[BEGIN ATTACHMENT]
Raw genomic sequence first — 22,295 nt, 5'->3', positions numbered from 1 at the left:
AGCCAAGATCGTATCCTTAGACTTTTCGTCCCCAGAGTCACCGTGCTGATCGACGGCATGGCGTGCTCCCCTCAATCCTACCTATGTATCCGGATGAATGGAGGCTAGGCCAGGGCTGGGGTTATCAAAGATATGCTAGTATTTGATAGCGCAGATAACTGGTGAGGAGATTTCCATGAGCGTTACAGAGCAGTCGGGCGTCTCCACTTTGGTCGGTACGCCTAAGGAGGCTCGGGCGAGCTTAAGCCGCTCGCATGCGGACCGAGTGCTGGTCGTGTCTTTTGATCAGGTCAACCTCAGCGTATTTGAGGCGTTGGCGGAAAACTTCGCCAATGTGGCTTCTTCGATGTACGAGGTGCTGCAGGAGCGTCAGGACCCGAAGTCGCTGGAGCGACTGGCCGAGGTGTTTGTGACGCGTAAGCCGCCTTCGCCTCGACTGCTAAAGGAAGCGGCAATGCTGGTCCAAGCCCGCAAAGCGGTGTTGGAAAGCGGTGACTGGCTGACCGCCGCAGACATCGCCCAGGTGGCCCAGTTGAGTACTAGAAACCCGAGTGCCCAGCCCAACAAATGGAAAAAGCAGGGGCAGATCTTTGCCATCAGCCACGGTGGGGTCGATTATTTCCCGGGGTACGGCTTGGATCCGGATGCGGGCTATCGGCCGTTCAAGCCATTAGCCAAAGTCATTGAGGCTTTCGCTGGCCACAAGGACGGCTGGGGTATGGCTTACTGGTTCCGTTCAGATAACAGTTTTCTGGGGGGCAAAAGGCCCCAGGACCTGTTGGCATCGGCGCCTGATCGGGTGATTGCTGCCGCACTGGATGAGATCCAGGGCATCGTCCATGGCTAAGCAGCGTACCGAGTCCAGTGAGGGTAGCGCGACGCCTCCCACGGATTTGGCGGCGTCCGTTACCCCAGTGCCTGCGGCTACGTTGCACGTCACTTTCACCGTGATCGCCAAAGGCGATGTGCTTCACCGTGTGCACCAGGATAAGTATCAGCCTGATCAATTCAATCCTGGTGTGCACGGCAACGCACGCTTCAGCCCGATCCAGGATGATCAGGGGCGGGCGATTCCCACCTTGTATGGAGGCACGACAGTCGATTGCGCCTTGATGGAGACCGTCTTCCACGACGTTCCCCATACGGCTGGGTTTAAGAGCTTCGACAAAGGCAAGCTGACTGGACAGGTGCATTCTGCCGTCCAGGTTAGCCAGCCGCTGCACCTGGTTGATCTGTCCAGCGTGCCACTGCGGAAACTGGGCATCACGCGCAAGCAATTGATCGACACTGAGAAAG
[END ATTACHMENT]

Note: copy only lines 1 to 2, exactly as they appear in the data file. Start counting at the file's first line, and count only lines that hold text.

Raw genomic sequence first — 22,295 nt, 5'->3', positions numbered from 1 at the left:
AGCCAAGATCGTATCCTTAGACTTTTCGTCCCCAGAGTCACCGTGCTGATCGACGGCATGGCGTGCTCCCCTCAATCCTACCTATGTATCCGGATGAATGGAGGCTAGGCCAGGGCTGGGGTTATCAAAGATATGCTAGTATTTGATAGCGCAGATAACTGGTGAGGAGATTTCCATGAGCGTTACAGAGCAGTCGGGCGTCTCCACTTTGGTCGGTACGCCTAAGGAGGCTCGGGCGAGCTTAAGCCGCTCGCATGCGGACCGAGTGCTGGTCGTGTCTTTTGATCAGGTCAACCTCAGCGTATTTGAGGCGTTGGCGGAAAACTTCGCCAATGTGGCTTCTTCGATGTACGAGGTGCTGCAGGAGCGTCAGGACCCGAAGTCGCTGGAGCGACTGGCCGAGGTGTTTGTGACGCGTAAGCCGCCTTCGCCTCGACTGCTAAAGGAAGCGGCAATGCTGGTCCAAGCCCGCAAAGCGGTGTTGGAAAGCGGTGACTGGCTGACCGCCGCAGACATCGCCCAGGTGGCCCAGTTGAGTACTAGAAACCCGAGTGCCCAGCCCAACAAATGGAAAAAGCAGGGGCAGATCTTTGCCATCAGCCACGGTGGGGTCGATTATTTCCCGGGGTACGGCTTGGATCCGGATGCGGGCTATCGGCCGTTCAAGCCATTAGCCAAAGTCATTGAGGCTTTCGCTGGCCACAAGGACGGCTGGGGTATGGCTTACTGGTTCCGTTCAGATAACAGTTTTCTGGGGGGCAAAAGGCCCCAGGACCTGTTGGCATCGGCGCCTGATCGGGTGATTGCTGCCGCACTGGATGAGATCCAGGGCATCGTCCATGGCTAAGCAGCGTACCGAGTCCAGTGAGGGTAGCGCGACGCCTCCCACGGATTTGGCGGCGTCCGTTACCCCAGTGCCTGCGGCTACGTTGCACGTCACTTTCACCGTGATCGCCAAAGGCGATGTGCTTCACCGTGTGCACCAGGATAAGTATCAGCCTGATCAATTCAATCCTGGTGTGCACGGCAACGCACGCTTCAGCCCGATCCAGGATGATCAGGGGCGGGCGATTCCCACCTTGTATGGAGGCACGACAGTCGATTGCGCCTTGATGGAGACCGTCTTCCACGACGTTCCCCATACGGCTGGGTTTAAGAGCTTCGACAAAGGCAAGCTGACTGGACAGGTGCATTCTGCCGTCCAGGTTAGCCAGCCGCTGCACCTGGTTGATCTGTCCAGCGTGCCACTGCGGAAACTGGGCATCACGCGCAAGCAATTGATCGACACTGAGAAAG